Mafia: Trilogy definitely had a rather unorthodox launch back in July. The “Trilogy” only contained 2 of the 3 titles that being Mafia 2: Definitive Edition and Mafia 3: Definitive Edition. Mafia 1 which was advertised as receiving the full makeover treatment was delayed until late September. However, if you were unaware of this delay and just purchased the digital download, you may have been surprised to see no mention of the delayed Mafia 1 other than the fact it was missing.
I find it odd 2K Games would still go forward with the release of a “Trilogy” collection with only 2 of the 3 titles. I also found it odd that at least on the PS4, there was no pre-order icon or any mention that Mafia 1 was in fact purchased and would be available for download at a later date. There is no unified menu for Mafia: Trilogy, so each game must be launched individually. Not having the unified menu made this feel like a bundle deal instead of a true collection package. As I will get into later in the review, every game in this collection includes all the additional DLC so this is absolutely the definitive collection for the franchise. I just wished the presentation reflected this fact.
Fortunately for 2K Games, the Mafia Trilogy does deliver as promised for all 3 titles. Each game received its own distinct set of enhancements. Mafia 3 is for the most part the exact same game released back in 2016, granted this build is completely patched. When this title launched it was plagued with a variety of gameplay issues. Thankfully over time, these issues were ironed out and some pretty cool DLC dropped to keep this game relevant in the minds of gamers.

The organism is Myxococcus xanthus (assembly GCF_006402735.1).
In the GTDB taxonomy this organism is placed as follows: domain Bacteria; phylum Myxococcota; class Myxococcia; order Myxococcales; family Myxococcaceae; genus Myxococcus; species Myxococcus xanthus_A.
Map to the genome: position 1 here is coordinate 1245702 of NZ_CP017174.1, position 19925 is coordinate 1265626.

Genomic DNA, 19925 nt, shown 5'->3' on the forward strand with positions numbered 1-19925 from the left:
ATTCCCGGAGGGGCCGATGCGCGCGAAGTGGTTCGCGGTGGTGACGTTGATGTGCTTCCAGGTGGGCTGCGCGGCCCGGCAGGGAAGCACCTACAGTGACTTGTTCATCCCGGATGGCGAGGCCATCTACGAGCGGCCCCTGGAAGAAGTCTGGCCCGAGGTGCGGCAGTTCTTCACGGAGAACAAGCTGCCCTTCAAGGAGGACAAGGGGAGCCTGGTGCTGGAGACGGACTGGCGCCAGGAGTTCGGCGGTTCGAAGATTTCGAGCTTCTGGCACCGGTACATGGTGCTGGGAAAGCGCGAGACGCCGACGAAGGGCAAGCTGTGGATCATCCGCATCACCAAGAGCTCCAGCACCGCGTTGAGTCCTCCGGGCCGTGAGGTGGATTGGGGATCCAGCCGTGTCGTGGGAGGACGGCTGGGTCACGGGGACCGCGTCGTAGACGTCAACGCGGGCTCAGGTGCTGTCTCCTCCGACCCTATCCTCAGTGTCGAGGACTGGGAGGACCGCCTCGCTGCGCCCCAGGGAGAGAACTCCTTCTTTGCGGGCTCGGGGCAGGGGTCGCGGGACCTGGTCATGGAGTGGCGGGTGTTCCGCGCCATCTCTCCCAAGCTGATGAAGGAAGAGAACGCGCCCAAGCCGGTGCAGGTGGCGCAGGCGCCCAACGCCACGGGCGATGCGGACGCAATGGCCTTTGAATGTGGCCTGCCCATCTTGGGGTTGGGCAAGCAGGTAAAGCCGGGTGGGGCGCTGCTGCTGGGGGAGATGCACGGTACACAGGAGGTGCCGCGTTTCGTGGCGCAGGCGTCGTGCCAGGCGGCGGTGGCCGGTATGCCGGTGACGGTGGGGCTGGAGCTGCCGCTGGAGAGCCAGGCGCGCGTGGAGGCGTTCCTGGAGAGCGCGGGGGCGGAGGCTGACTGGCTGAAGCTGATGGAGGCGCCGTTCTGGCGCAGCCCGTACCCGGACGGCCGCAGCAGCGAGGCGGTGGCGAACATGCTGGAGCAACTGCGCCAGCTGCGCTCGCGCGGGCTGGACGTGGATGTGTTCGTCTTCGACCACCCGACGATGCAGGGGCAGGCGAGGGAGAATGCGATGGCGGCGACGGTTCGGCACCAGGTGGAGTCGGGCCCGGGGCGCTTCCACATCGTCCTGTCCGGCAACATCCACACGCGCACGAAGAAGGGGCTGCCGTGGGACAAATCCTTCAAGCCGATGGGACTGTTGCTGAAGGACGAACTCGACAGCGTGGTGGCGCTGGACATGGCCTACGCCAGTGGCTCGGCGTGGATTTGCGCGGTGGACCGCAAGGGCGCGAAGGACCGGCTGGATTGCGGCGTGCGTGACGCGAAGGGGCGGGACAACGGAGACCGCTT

You play as Lincoln Clay, a special forces Vietnam vet in the city of New Bordeaux in 1968 (fictional depiction of New Orleans). Lincoln meets up with his fellow adopted brother Ellis and the two head off to visit the man who raised them, Sammy Robinson. Sammy is also the leader of the black mob and fills Lincoln in on all the crime drama that has transpired while he was away. Sammy is in serious financial debt to another mob family and an over-the-top heist goes awry which puts Lincoln Clay back in Special Forces mode to inflict Rambo style justice.
Mafia 3 like 1 & 2 is a large open-world game but excludes all the obscure side missions and non-relevant activities one would find in a GTA title. You will spend a large majority of time driving around to various locations gathering Intel, building up your mob family, and quickly raising New Bordeaux’s body count.
In regards to the “Definitive” elements, this title includes all story based DLC which are Faster, Baby! Stones Unturned and Sign of the Times. Mafia 3 was already in 4K and running the latest game engine so it’s no surprise there were no changes in these areas. Solid gunplay mechanics and an immersive storyline make for a fun gaming experience. Also, remember these titles are in no way connected so feel free to play them in any order that you wish.
Mafia 2: Definitive Edition not only includes all story DLC, vehicles, and character outfits but it also received a graphical bump to 4K. The year is 1942 and the location is Empire Bay (a fictional depiction of New York City). You play as Vito Scaletta, a World War 2 soldier who is on temporary leave to resolve some family matters after the passing of his father. A childhood friend now works for one of the local mob families and is able to pull some strings to make Vito’s temporary leave permanent. Vito accepts the offer so he can stick around to help his mother and sister get out of financial debt thanks to Vito’s recently deceased father. Large sums of money don’t come easy or quick so Vito ends up working full-time for the mob and all hell breaks loose which spans 2 decades.